Pakistan Christian TV

Breaking news and world news from Pakisthan Christian TV on Business, Sports, Culture. Video news. News from the US, Europe, Asia Pacific, Africa, Middle East, America.

"اصطفاف الكواكب" ظاهرة نادرة لن تراها إلا بعد 20 عامًا

“Planetary alignment” is a rare phenomenon that you will not see until 20 years later

07:47 PM

Friday 24 June 2022

London – BBC

Before the sun rose on Friday, five planets lined up in our solar system: Mercury, Venus, Mars, Jupiter and Saturn, a rare phenomenon that started from today and continues until next Monday, in most parts of the world.

Behind the light of the sun Mercury hides, but at the moment of conjunction, it decided to be the brightest among the five aligned planets. BBC”.

The planets appear “like a string of pearls sprouting from close to the horizon,” explains Lucy Green, an astronomer and chair of stargazers for the Society for Popular Astronomy: “a special event because the planets appear in the order they were placed from the sun.”

This is not always the case in planetary conjunctions because of our Earth-to-solar view, says Professor Greene, noting that the crescent moon also joined the lineup on Friday, appearing between Venus and Mars.

The viewer gets the best view in the Northern Hemisphere including the UK Between 45 and 90 minutes before sunrise Look east and very close to the horizon ideally from a high place such as a hill Large buildings or trees will block the view You will need to Get up early, because as soon as the sun rises it will obscure the planets.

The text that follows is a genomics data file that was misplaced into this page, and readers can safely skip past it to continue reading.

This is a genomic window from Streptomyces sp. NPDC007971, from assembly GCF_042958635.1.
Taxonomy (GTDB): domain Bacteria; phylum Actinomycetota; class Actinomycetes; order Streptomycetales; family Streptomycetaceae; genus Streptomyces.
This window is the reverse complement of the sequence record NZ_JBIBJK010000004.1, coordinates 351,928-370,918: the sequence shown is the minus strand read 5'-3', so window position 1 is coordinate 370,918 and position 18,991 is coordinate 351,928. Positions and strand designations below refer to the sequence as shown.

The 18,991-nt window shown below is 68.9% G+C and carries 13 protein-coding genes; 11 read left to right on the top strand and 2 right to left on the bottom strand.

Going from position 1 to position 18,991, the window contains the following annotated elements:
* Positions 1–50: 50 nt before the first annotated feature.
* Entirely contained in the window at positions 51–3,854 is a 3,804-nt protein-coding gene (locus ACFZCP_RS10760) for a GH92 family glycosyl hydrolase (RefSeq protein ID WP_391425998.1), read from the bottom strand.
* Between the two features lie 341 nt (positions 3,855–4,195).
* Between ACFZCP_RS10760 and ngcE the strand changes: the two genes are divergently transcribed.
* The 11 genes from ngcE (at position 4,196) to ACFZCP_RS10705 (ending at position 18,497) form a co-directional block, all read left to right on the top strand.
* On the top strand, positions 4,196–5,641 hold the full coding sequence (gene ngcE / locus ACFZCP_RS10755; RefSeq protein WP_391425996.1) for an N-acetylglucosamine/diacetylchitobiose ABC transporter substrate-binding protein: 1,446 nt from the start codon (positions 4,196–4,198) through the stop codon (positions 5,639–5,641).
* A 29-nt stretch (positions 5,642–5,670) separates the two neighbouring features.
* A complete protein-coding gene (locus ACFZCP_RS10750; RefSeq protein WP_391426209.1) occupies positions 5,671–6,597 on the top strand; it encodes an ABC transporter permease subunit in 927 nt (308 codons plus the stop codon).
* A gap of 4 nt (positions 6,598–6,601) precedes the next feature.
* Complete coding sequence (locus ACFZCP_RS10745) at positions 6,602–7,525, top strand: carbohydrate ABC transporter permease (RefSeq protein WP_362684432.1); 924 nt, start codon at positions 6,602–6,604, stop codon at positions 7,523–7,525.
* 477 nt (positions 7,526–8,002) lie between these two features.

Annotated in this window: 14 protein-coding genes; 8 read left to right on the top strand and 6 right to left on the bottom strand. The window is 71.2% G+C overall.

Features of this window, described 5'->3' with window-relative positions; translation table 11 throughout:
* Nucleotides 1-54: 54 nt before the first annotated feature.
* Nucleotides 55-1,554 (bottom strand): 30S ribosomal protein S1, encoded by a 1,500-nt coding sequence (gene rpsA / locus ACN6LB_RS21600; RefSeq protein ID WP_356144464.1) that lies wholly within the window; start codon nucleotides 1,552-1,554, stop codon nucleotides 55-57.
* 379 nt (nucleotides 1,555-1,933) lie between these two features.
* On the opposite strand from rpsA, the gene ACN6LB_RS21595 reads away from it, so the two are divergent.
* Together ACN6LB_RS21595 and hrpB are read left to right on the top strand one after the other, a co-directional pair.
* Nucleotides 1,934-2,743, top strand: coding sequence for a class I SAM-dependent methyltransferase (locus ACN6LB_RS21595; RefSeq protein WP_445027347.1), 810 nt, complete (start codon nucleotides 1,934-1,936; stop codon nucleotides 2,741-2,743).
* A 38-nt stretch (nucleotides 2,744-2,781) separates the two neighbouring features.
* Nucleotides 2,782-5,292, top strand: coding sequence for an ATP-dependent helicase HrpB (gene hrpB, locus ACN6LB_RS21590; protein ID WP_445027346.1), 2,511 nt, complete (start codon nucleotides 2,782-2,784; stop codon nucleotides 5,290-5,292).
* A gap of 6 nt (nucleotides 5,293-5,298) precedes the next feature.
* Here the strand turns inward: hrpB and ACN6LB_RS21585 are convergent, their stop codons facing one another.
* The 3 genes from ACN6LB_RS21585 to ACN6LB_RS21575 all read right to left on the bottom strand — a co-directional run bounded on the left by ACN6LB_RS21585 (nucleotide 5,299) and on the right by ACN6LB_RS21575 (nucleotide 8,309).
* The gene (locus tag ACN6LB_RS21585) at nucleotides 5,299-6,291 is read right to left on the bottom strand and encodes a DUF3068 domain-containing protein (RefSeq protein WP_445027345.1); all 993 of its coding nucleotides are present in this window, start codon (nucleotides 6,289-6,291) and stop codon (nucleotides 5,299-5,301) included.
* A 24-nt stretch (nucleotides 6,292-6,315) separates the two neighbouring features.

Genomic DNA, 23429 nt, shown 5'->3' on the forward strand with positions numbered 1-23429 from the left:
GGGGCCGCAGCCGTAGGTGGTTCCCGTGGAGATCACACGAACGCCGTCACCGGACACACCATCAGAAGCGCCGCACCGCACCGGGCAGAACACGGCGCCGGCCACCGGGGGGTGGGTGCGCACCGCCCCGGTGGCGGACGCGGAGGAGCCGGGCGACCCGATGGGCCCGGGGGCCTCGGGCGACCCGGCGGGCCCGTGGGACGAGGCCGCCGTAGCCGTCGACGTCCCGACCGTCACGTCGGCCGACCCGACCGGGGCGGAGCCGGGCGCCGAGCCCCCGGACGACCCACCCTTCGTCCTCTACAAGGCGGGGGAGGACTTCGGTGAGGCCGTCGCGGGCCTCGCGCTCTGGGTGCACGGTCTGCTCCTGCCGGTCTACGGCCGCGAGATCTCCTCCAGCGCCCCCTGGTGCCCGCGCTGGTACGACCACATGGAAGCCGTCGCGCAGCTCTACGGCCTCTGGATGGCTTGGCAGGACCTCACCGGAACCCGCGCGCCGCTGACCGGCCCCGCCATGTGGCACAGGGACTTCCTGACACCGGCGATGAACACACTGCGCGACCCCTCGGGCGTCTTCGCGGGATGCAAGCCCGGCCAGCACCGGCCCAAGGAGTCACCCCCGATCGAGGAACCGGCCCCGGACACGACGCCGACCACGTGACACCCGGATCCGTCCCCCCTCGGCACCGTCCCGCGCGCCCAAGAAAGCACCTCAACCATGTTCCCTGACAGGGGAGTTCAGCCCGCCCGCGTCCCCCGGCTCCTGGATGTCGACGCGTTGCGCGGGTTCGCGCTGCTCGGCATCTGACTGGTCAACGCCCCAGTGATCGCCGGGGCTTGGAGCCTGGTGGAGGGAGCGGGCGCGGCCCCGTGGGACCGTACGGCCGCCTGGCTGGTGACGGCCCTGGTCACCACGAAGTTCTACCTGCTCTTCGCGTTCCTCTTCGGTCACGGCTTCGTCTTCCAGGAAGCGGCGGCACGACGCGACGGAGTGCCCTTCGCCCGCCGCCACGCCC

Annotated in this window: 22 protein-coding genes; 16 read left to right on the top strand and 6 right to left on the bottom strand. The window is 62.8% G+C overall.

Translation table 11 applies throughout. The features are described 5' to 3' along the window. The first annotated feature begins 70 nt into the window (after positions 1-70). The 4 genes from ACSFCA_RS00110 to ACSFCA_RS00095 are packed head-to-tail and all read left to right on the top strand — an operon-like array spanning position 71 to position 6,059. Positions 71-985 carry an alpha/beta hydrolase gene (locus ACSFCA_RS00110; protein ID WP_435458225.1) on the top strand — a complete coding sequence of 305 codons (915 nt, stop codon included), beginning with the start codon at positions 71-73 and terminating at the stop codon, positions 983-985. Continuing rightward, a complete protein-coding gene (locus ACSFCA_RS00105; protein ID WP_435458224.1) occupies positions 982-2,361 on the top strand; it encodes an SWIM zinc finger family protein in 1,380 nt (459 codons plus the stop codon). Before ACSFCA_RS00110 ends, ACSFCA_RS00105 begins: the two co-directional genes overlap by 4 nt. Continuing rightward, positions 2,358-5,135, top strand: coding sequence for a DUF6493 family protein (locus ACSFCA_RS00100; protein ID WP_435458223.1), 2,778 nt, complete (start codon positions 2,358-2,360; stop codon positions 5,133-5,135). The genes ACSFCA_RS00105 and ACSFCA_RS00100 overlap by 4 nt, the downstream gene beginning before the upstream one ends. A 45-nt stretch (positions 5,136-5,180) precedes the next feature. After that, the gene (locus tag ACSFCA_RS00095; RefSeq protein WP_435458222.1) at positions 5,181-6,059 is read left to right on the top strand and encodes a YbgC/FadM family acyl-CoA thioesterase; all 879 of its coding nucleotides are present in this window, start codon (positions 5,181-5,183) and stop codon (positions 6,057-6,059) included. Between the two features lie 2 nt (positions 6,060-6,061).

Professor Green advises sky lovers not to use equipment such as binoculars or telescopes due to the danger of looking directly at the sun, but it can be seen with the naked eye.

She recommends: “Start by looking for the farthest planet, Saturn, and then go back through the planets until you find Venus, which is usually very bright.”

See also  Valve is working with AMD to get Steam Deck Windows 11 ready

The last planet in the lineup should be Mercury. Prof Green says it took many years to see it because it’s hard to spot. “It’s very satisfying to be able to see this faintly shimmering planet,” she says.

Observers in the tropics and the Southern Hemisphere should get better views because the planets will rise higher into the pre-dawn sky, but an early start will still be needed.